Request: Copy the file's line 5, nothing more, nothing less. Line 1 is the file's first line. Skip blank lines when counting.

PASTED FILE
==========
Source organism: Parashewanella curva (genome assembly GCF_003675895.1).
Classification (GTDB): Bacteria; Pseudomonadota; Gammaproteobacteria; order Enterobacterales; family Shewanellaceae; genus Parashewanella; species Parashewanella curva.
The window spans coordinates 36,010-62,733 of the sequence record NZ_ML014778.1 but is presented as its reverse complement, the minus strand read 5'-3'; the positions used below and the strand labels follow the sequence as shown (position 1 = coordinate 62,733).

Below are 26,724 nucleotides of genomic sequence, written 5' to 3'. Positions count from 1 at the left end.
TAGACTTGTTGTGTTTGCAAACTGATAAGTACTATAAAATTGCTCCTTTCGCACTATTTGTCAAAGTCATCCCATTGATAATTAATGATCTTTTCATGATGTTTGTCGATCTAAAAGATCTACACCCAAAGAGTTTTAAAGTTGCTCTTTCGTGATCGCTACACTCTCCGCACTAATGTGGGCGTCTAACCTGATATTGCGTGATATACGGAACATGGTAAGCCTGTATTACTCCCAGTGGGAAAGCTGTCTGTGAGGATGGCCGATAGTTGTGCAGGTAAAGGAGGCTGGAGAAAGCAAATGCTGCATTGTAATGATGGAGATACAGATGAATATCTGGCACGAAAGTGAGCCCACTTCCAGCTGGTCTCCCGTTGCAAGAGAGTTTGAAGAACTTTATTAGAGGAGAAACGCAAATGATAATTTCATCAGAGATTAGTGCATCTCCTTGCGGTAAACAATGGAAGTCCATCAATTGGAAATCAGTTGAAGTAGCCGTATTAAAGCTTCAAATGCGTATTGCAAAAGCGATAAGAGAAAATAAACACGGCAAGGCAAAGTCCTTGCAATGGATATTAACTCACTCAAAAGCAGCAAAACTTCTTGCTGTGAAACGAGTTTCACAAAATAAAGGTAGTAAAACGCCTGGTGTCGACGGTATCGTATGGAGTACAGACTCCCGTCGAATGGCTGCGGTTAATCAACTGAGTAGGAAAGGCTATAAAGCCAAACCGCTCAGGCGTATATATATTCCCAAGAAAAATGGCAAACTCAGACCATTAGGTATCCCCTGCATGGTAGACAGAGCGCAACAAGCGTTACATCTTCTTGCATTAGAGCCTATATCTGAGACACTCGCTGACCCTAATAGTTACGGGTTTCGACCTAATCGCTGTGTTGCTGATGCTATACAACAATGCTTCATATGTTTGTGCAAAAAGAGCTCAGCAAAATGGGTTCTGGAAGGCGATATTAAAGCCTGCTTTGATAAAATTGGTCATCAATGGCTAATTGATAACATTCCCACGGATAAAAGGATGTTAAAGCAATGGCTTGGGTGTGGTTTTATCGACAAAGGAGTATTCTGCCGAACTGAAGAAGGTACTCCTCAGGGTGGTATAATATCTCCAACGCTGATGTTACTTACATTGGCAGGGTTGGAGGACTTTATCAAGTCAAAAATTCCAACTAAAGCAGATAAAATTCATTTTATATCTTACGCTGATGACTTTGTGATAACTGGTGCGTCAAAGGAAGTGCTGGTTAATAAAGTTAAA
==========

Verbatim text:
TAGACTTGTTGTGTTTGCAAACTGATAAGTACTATAAAATTGCTCCTTTCGCACTATTTGTCAAAGTCATCCCATTGATAATTAATGATCTTTTCATGATGTTTGTCGATCTAAAAGATCTACACCCAAAGAGTTTTAAAGTTGCTCTTTCGTGATCGCTACACTCTCCGCACTAATGTGGGCGTCTAACCTGATATTGCGTGATATACGGAACATGGTAAGCCTGTATTACTCCCAGTGGGAAAGCTGTCTGTGAGGATGGCCGATAGTTGTGCAGGTAAAGGAGGCTGGAGAAAGCAAATGCTGCATTGTAATGATGGAGATACAGATGAATATCTGGCACGAAAGTGAGCCCACTTCCAGCTGGTCTCCCGTTGCAAGAGAGTTTGAAGAACTTTATTAGAGGAGAAACGCAAATGATAATTTCATCAGAGATTAGTGCATCTCCTTGCGGTAAACAATGGAAGTCCATCAATTGGAAATCAGTTGAAGTAGCCGTATTAAAGCTTCAAATGCGTATTGCAAAAGCGATAAGAGAAAATAAACACGGCAAGGCAAAGTCCTTGCAATGGATATTAACTCACTCAAAAGCAGCAAAACTTCTTGCTGTGAAACGAGTTTCACAAAATAAAGGTAGTAAAACGCCTGGTGTCGACGGTATCGTATGGAGTACAGACTCCCGTCGAATGGCTGCGGTTAATCAACTGAGTAGGAAAGGCTATAAAGCCAAACCGCTCAGGCGTATATATATTCCCAAGAAAAATGGCAAACTCAGACCATTAGGTATCCCCTGCATGGTAGACAGAGCGCAACAAGCGTTACATCTTCTTGCATTAGAGCCTATATCTGAGACACTCGCTGACCCTAATAGTTACGGGTTTCGACCTAATCGCTGTGTTGCTGATGCTATACAACAATGCTTCATATGTTTGTGCAAAAAGAGCTCAGCAAAATGGGTTCTGGAAGGCGATATTAAAGCCTGCTTTGATAAAATTGGTCATCAATGGCTAATTGATAACATTCCCACGGATAAAAGGATGTTAAAGCAATGGCTTGGGTGTGGTTTTATCGACAAAGGAGTATTCTGCCGAACTGAAGAAGGTACTCCTCAGGGTGGTATAATATCTCCAACGCTGATGTTACTTACATTGGCAGGGTTGGAGGACTTTATCAAGTCAAAAATTCCAACTAAAGCAGATAAAATTCATTTTATATCTTACGCTGATGACTTTGTGATAACTGGTGCGTCAAAGGAAGTGCTGGTTAATAAAGTTAAA